Scott (17:28): Yeah, so we've got these two worlds. We've got pickleball and the question we went into this is who's going to be our audience out of those too? And maybe it's both. It's a Venn diagram and it's the middle section of that. But what we've found so far is that it's far and away the pickleball player. I think there's a couple of things playing into that. One is that pickleball players are thirsty for anything pickleball related. And if they feel like it's something that can improve their pickleball game, they'll jump all over it. And really there's much higher threshold of what they'll pay for that. Spikeball players, I think demographically tend to be 20 something guys, usually college aged and they are, I'd say they don't have a lot of discretionary income generally. And so they've spent their money on a spike ball set. They're not eager or looking for some variant of spike ball.

(18:19): They love spike ball already. So this is like a, I wouldn't say direct competitor to Spike Ball, but it's a replacement. You're either playing spike ball or you're playing Paddle Smash, where with pickleball it's very easy to set up a pickleball set or a paddle smash set next to the pickleball courts while you're waiting to play pickleball. Courts are wildly popular and packed here in the US and so you're always waiting. And to have a game that's pickleball related, that doesn't take up a lot of space and you can set up on the grass, keep you warm in between games is a great option. And then the other thing is that pickleball players tend to be older and more affluent. Generally it's a bit of the country club crowd and they have more discretionary income, they are dropping. The most popular paddle right now in pickleball or one of the most popular is a 250 paddle for one single paddle.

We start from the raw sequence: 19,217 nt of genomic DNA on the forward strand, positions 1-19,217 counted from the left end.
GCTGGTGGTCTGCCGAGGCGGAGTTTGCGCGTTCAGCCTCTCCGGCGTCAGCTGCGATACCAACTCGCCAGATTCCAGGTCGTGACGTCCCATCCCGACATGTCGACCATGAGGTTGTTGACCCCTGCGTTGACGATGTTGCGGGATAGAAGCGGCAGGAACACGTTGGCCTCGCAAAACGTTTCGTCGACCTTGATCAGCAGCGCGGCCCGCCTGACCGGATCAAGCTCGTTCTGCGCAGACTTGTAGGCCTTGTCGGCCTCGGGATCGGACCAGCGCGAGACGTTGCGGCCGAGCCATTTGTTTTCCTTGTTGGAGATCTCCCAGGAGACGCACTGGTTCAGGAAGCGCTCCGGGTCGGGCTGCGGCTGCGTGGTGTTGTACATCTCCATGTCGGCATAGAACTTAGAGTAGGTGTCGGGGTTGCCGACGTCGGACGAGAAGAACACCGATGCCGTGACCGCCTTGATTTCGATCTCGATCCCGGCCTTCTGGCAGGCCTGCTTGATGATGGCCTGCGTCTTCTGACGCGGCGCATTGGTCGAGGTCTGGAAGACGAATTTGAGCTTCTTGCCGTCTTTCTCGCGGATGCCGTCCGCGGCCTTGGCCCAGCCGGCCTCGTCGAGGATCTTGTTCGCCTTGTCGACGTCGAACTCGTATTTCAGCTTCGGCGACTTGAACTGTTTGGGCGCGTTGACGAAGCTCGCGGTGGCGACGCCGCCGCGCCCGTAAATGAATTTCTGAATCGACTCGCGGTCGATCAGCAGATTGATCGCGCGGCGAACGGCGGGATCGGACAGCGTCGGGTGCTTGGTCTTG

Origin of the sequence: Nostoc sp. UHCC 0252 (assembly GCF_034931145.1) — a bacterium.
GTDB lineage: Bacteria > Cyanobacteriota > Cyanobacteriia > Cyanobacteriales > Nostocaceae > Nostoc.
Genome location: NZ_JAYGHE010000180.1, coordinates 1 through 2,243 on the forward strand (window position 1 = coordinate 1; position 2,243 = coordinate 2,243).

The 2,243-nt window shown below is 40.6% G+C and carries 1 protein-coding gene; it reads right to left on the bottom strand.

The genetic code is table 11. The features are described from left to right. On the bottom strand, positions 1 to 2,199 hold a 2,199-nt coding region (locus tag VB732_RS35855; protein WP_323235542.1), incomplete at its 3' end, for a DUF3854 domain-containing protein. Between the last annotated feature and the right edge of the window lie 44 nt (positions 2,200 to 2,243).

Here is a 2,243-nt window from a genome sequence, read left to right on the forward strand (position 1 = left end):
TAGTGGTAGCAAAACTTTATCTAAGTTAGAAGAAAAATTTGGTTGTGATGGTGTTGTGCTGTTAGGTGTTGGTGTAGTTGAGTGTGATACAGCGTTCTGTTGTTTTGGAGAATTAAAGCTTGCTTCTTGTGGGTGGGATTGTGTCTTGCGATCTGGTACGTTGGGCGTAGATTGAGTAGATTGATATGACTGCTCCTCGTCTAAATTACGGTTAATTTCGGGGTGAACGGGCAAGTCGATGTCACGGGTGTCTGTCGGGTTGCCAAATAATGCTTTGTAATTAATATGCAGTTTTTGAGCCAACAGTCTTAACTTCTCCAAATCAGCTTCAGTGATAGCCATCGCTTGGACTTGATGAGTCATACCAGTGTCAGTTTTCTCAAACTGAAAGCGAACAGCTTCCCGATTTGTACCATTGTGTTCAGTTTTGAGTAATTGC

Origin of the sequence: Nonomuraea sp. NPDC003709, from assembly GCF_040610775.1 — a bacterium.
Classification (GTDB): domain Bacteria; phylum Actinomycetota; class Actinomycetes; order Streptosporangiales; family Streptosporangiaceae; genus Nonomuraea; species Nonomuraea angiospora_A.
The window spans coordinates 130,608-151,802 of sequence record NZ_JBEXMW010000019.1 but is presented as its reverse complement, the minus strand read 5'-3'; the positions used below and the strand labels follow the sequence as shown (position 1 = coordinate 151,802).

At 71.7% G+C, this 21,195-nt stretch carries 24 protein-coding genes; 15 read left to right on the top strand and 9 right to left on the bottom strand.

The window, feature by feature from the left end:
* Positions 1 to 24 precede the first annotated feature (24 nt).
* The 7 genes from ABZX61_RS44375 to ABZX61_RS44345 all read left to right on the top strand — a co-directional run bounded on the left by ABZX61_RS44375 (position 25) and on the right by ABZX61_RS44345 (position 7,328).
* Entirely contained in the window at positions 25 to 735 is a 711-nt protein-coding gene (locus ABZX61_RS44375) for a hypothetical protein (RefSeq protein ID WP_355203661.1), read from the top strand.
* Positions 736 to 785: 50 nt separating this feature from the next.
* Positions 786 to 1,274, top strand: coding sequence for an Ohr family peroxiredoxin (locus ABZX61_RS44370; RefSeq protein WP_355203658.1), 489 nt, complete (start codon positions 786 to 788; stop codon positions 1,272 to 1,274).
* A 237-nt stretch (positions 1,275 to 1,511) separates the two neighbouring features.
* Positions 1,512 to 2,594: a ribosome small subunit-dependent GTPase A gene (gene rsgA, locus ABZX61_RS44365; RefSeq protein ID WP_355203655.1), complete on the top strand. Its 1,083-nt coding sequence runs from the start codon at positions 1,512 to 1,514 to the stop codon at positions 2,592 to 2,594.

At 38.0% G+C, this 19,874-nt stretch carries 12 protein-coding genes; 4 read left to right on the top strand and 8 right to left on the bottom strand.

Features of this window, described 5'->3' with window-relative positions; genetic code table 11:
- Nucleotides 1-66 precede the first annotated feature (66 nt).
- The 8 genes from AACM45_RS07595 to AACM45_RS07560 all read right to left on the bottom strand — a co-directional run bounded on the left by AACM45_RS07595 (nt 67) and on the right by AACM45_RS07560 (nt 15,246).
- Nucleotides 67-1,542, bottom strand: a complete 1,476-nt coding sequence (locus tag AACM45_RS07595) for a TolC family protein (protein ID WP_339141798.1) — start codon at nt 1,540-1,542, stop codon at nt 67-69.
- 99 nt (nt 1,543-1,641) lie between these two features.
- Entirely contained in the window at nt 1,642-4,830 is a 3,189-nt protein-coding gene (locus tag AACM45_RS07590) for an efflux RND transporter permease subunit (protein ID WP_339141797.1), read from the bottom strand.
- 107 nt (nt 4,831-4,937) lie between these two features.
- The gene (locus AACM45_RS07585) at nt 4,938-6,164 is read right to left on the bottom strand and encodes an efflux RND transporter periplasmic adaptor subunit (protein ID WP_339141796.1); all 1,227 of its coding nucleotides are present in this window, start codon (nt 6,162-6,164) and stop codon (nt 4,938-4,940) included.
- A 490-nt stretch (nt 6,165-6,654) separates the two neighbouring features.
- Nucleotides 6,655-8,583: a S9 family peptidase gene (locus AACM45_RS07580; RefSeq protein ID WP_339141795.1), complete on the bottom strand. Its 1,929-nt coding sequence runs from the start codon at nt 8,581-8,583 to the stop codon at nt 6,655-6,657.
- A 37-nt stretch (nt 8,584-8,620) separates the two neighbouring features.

(19:12): And so our product is expensive. It costs a lot to build this product. It has a net, has four paddles, has two balls, and it has this big plastic base. And that plastic is big, heavy, all on purpose because required to bounce well enough to play all that leads to an expensive product cost, which leads to a high retail. And so we knew we were looking for the type of customer that was willing to part with kind of a high amount of money in exchange for something they find value. And so pickleball crowd, like I said, willing to drop $250 for a single paddle. So for a game that you can have kind of a pickleball to go experience at the beach in your backyard, people are not hesitant to spend what we're asking to spend for that.

Sam (19:56): We've talked a lot in this interview about spikeball and pickleball. I'm curious, how do you see these trends evolving in the coming years and how do you plan to stay ahead of the curve?